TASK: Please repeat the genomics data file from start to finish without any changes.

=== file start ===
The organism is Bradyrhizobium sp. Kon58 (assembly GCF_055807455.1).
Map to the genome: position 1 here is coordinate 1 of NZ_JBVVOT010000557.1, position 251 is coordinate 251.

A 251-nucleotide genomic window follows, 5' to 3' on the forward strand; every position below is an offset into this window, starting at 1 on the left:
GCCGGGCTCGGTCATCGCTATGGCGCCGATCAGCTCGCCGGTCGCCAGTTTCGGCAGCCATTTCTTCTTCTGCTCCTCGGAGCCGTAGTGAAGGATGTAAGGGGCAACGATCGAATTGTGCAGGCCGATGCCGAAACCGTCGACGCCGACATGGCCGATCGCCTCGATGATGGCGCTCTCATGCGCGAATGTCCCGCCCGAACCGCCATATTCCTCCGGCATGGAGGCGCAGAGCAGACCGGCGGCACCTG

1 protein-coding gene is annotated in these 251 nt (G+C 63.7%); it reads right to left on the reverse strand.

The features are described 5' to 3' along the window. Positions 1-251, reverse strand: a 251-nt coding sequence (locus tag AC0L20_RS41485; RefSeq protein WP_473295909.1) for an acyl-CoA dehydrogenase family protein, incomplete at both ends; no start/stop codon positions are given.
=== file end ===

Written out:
The organism is Bradyrhizobium sp. Kon58 (assembly GCF_055807455.1).
Map to the genome: position 1 here is coordinate 1 of NZ_JBVVOT010000557.1, position 251 is coordinate 251.

A 251-nucleotide genomic window follows, 5' to 3' on the forward strand; every position below is an offset into this window, starting at 1 on the left:
GCCGGGCTCGGTCATCGCTATGGCGCCGATCAGCTCGCCGGTCGCCAGTTTCGGCAGCCATTTCTTCTTCTGCTCCTCGGAGCCGTAGTGAAGGATGTAAGGGGCAACGATCGAATTGTGCAGGCCGATGCCGAAACCGTCGACGCCGACATGGCCGATCGCCTCGATGATGGCGCTCTCATGCGCGAATGTCCCGCCCGAACCGCCATATTCCTCCGGCATGGAGGCGCAGAGCAGACCGGCGGCACCTG

1 protein-coding gene is annotated in these 251 nt (G+C 63.7%); it reads right to left on the reverse strand.

The features are described 5' to 3' along the window. Positions 1-251, reverse strand: a 251-nt coding sequence (locus tag AC0L20_RS41485; RefSeq protein WP_473295909.1) for an acyl-CoA dehydrogenase family protein, incomplete at both ends; no start/stop codon positions are given.